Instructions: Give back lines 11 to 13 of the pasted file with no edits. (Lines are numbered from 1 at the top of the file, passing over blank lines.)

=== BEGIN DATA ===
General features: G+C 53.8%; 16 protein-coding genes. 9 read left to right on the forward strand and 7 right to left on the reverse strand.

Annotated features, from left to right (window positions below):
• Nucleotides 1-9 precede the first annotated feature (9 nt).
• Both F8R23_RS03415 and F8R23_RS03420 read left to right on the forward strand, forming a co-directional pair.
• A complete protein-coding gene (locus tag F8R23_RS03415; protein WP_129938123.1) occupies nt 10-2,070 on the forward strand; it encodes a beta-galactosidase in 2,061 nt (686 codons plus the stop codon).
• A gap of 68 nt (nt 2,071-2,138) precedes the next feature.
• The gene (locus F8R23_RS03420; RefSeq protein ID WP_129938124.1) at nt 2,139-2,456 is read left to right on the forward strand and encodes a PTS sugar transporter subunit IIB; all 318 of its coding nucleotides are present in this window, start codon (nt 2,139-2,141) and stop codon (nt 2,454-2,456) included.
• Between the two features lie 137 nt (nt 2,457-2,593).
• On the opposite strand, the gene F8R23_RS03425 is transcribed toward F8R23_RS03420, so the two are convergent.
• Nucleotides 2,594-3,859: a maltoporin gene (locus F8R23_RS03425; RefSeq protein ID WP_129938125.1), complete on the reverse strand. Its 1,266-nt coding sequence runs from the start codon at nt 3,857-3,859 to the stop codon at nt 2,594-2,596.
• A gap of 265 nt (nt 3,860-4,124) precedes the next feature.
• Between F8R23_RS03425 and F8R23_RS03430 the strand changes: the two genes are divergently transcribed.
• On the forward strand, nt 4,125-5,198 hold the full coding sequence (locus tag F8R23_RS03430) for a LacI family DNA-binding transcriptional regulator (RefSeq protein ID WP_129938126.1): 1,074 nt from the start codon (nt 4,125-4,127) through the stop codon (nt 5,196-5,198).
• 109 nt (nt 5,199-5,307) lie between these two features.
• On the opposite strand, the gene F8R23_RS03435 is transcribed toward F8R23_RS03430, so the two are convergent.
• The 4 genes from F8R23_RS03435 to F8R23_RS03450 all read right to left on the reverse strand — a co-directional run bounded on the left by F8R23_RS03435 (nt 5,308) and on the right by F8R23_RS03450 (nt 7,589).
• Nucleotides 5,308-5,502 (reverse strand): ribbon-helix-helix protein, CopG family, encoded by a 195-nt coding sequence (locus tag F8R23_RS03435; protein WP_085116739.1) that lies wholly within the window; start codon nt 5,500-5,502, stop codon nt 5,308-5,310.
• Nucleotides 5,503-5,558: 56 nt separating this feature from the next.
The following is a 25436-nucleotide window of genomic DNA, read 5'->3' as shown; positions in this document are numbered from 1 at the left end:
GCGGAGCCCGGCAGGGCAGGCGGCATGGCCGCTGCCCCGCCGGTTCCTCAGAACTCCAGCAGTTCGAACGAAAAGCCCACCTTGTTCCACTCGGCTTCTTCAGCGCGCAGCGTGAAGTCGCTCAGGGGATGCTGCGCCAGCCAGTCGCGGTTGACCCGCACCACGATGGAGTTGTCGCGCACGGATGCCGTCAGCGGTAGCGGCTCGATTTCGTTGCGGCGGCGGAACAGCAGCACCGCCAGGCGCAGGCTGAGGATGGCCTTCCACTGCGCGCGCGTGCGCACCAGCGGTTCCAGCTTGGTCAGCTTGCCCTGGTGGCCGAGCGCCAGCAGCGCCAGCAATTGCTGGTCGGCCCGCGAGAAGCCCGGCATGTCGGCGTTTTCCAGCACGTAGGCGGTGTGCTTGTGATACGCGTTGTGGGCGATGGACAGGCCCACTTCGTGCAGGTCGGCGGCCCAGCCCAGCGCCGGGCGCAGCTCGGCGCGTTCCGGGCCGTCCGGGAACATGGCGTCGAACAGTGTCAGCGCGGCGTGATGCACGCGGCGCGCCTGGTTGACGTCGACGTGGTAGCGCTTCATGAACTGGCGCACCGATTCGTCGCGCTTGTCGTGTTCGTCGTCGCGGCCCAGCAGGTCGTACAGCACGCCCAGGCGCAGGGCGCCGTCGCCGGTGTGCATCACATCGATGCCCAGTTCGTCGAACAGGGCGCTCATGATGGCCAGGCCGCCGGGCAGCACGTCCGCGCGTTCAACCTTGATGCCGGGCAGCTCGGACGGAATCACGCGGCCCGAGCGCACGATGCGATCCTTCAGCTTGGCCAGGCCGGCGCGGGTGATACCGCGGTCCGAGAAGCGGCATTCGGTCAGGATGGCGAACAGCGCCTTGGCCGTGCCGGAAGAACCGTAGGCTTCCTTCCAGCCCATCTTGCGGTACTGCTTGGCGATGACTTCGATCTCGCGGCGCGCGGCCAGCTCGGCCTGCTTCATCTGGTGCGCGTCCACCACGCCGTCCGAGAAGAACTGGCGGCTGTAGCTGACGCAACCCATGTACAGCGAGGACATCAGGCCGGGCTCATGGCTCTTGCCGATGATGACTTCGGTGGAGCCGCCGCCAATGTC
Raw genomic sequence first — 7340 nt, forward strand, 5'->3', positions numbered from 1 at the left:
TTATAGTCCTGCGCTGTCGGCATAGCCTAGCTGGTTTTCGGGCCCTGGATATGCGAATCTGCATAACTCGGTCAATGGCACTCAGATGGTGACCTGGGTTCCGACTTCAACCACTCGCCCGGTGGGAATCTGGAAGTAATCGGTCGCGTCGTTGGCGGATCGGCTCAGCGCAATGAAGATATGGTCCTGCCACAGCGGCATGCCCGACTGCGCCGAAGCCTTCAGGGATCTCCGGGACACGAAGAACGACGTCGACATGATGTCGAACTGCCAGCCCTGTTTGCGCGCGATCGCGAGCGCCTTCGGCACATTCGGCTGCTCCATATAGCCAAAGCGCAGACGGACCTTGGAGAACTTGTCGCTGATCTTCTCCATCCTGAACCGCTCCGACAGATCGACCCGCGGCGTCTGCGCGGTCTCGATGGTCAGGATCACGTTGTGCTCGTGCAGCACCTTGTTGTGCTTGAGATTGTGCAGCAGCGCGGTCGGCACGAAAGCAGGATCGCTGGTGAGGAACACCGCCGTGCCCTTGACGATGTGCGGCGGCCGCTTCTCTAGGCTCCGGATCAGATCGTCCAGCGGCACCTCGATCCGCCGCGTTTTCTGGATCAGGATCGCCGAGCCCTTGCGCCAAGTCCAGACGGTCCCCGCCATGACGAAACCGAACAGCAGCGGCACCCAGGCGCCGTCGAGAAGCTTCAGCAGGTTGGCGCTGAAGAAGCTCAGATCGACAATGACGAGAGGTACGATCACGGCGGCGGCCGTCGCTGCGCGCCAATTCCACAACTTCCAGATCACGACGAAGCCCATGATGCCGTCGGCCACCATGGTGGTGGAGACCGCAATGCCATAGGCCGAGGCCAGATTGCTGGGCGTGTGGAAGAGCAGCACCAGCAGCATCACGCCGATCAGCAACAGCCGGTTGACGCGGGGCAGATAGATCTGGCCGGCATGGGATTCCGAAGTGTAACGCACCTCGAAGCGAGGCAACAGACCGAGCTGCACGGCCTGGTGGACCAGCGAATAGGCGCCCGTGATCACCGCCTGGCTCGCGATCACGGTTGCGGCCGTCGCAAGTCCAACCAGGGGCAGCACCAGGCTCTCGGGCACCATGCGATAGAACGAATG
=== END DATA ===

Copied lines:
• A gap of 265 nt (nt 3,860-4,124) precedes the next feature.
• Between F8R23_RS03425 and F8R23_RS03430 the strand changes: the two genes are divergently transcribed.
• On the forward strand, nt 4,125-5,198 hold the full coding sequence (locus tag F8R23_RS03430) for a LacI family DNA-binding transcriptional regulator (RefSeq protein ID WP_129938126.1): 1,074 nt from the start codon (nt 4,125-4,127) through the stop codon (nt 5,196-5,198).